Despite the ease with which divorce is contemplated and achieved today, research confirms that it is not good for the mental and physical health of children. A Canadian study suggests that children who experience a parental divorce are over twice as likely to suffer a stroke at some point in their lives.

“We were very surprised that the association between parental divorce and stroke remained so strong even after we had adjusted for smoking, obesity, exercise and alcohol consumption,” said [study leader Esme] Fuller-Thomson.

The study used data from the 2005 Canadian Community Health Survey.

Of the 13,134 total study respondents, 10.4 percent had experienced parental divorce during their childhood, and 1.9 percent reported that they had been diagnosed with a stroke at some point in their lives. When adjusting for age, race and gender, the odds of stroke were approximately 2.2 times higher for those who had experienced parental divorce.

When other risk factors — including socioeconomic status, health behaviors, mental health, and other adverse childhood experiences — were controlled in a logistic regression analysis, the odds ratio of stroke for those who had experienced parental divorce remained significantly elevated.

Dr Fuller-Thomson presented these findings to The Gerontological Society of America’s (GSA) 63rd Annual Scientific Meeting in New Orleans last weekend.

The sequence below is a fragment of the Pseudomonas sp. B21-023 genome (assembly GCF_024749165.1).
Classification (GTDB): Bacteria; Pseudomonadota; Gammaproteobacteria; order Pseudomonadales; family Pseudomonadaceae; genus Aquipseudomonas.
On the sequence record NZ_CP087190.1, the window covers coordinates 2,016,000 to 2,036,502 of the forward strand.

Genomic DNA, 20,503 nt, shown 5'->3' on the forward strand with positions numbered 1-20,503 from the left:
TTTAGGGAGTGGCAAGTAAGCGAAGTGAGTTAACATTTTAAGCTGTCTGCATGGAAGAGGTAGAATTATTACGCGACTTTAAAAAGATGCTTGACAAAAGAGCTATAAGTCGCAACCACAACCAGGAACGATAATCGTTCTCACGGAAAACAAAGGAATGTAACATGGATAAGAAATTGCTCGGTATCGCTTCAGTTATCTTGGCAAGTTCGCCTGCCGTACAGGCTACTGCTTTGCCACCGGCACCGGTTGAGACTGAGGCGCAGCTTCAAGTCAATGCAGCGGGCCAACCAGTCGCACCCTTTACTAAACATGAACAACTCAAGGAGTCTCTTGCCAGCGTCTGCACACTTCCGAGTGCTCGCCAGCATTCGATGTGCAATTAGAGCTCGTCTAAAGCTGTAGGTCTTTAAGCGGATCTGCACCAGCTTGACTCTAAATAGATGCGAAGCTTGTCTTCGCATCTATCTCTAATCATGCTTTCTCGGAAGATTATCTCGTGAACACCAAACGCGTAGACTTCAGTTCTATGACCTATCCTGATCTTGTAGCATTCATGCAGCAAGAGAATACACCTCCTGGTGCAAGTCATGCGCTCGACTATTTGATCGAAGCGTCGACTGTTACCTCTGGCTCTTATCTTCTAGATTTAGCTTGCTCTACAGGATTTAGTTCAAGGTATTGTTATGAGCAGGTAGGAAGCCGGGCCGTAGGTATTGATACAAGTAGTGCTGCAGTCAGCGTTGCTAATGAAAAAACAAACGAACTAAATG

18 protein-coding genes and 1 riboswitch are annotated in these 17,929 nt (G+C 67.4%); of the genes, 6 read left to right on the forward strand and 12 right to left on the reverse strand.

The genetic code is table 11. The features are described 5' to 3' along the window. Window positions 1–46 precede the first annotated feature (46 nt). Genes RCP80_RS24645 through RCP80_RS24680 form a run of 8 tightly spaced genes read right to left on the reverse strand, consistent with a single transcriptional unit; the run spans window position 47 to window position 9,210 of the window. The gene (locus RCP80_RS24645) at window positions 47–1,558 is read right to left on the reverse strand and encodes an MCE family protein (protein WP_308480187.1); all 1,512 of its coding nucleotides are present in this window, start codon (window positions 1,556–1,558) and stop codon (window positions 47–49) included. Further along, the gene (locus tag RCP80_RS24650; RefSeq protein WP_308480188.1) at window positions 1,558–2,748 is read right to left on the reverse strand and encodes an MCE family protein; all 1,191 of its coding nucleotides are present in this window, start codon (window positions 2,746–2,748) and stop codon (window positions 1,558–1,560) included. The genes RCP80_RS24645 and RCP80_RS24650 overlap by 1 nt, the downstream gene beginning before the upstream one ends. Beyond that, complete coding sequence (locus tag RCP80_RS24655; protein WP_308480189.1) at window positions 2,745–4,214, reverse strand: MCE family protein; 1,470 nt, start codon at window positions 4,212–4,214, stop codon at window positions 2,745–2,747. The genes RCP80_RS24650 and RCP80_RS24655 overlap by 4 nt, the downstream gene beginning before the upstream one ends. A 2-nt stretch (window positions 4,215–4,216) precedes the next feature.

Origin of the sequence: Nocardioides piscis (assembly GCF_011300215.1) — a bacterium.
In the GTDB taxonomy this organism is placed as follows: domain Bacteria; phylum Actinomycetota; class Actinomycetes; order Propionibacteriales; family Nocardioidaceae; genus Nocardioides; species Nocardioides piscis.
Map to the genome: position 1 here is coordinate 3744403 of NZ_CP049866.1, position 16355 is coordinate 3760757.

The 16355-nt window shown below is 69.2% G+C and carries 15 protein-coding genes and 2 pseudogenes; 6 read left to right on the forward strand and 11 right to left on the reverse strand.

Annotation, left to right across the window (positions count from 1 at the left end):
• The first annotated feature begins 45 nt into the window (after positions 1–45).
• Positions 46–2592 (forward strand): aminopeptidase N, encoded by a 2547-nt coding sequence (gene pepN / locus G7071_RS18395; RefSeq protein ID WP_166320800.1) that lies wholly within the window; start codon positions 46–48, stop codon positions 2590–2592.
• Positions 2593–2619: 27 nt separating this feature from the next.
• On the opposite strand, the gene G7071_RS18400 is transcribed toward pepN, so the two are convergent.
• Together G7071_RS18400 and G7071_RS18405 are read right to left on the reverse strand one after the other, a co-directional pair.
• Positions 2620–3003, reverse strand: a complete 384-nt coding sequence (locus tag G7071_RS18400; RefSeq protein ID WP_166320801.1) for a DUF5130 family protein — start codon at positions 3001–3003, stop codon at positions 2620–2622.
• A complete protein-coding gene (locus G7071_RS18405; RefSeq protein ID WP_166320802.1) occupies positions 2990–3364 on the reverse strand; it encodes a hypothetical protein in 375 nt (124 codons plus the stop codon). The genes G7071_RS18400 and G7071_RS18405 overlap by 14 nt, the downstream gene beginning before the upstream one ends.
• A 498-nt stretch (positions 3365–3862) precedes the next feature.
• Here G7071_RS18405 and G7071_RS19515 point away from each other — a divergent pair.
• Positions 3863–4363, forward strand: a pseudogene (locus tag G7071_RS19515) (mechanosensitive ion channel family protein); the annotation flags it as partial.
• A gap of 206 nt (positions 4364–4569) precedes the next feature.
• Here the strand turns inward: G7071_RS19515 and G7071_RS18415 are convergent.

At the same time, an influential British think tank, the Centre for Social Justice, was delivering a report warning that divorce, family breakdown and the mobility of people in search of work are among factors undermining the security of people as they age.

The report by the CSJ, founded by Iain Duncan Smith, who is now the Work and Pensions Secretary, calls on society as well as the Government to address the “looming crisis” in social care.

It warns that increasing numbers of pensioners will be left suffering and in poverty as they are left without children, spouses or other family members to support them.

In coming years, millions of divorcees could find themselves alone in their old age, with some effectively abandoned by adult children who live miles from their parents.

The “breakdown” of the family means that in addition youngsters no longer feel bound by duty to support their parents if they do not get on, meaning that a growing number of elderly people are becoming estranged from their children.

Current generations are “unwilling” to provide care such as washing, dressing, cooking and shopping if they live far away, or simply do not get on with their parents.

As a result there has been a sharp increase in the burden carried by those who do act as unpaid carers.

The generation that opened the gates to easy divorce now seems to be facing one of its direst consequences.

Carolyn Moynihan

Carolyn Moynihan is the former deputy editor of MercatorNet